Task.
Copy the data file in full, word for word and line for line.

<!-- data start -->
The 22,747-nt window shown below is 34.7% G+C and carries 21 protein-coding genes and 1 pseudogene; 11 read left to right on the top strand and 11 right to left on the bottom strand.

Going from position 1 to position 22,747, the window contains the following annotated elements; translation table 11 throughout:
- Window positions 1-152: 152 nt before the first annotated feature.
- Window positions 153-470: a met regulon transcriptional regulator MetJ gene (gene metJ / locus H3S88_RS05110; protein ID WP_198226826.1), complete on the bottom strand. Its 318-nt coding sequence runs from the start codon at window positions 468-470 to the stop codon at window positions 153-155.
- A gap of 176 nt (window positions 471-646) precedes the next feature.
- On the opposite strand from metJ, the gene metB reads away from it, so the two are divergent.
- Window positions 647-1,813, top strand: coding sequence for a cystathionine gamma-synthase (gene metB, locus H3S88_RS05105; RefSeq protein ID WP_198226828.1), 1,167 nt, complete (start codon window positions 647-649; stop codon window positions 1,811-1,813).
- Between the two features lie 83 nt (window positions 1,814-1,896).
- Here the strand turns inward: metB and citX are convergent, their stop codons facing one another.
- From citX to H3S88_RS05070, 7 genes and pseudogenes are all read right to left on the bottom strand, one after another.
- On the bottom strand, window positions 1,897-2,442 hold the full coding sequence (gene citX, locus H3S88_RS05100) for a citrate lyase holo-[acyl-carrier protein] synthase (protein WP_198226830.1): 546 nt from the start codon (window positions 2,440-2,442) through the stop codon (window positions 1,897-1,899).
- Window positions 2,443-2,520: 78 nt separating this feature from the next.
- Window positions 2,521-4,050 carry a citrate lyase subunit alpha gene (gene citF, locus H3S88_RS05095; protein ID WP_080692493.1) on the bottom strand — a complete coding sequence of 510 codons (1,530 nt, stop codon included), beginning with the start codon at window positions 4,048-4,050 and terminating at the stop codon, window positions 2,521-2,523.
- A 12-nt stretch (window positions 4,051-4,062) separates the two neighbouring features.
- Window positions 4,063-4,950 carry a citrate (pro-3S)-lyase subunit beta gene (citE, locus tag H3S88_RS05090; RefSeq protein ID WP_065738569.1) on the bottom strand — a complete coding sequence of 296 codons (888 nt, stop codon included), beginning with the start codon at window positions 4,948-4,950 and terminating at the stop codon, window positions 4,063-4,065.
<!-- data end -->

The 22,747-nt window shown below is 34.7% G+C and carries 21 protein-coding genes and 1 pseudogene; 11 read left to right on the top strand and 11 right to left on the bottom strand.

Going from position 1 to position 22,747, the window contains the following annotated elements; translation table 11 throughout:
- Window positions 1-152: 152 nt before the first annotated feature.
- Window positions 153-470: a met regulon transcriptional regulator MetJ gene (gene metJ / locus H3S88_RS05110; protein ID WP_198226826.1), complete on the bottom strand. Its 318-nt coding sequence runs from the start codon at window positions 468-470 to the stop codon at window positions 153-155.
- A gap of 176 nt (window positions 471-646) precedes the next feature.
- On the opposite strand from metJ, the gene metB reads away from it, so the two are divergent.
- Window positions 647-1,813, top strand: coding sequence for a cystathionine gamma-synthase (gene metB, locus H3S88_RS05105; RefSeq protein ID WP_198226828.1), 1,167 nt, complete (start codon window positions 647-649; stop codon window positions 1,811-1,813).
- Between the two features lie 83 nt (window positions 1,814-1,896).
- Here the strand turns inward: metB and citX are convergent, their stop codons facing one another.
- From citX to H3S88_RS05070, 7 genes and pseudogenes are all read right to left on the bottom strand, one after another.
- On the bottom strand, window positions 1,897-2,442 hold the full coding sequence (gene citX, locus H3S88_RS05100) for a citrate lyase holo-[acyl-carrier protein] synthase (protein WP_198226830.1): 546 nt from the start codon (window positions 2,440-2,442) through the stop codon (window positions 1,897-1,899).
- Window positions 2,443-2,520: 78 nt separating this feature from the next.
- Window positions 2,521-4,050 carry a citrate lyase subunit alpha gene (gene citF, locus H3S88_RS05095; protein ID WP_080692493.1) on the bottom strand — a complete coding sequence of 510 codons (1,530 nt, stop codon included), beginning with the start codon at window positions 4,048-4,050 and terminating at the stop codon, window positions 2,521-2,523.
- A 12-nt stretch (window positions 4,051-4,062) separates the two neighbouring features.
- Window positions 4,063-4,950 carry a citrate (pro-3S)-lyase subunit beta gene (citE, locus tag H3S88_RS05090; RefSeq protein ID WP_065738569.1) on the bottom strand — a complete coding sequence of 296 codons (888 nt, stop codon included), beginning with the start codon at window positions 4,948-4,950 and terminating at the stop codon, window positions 4,063-4,065.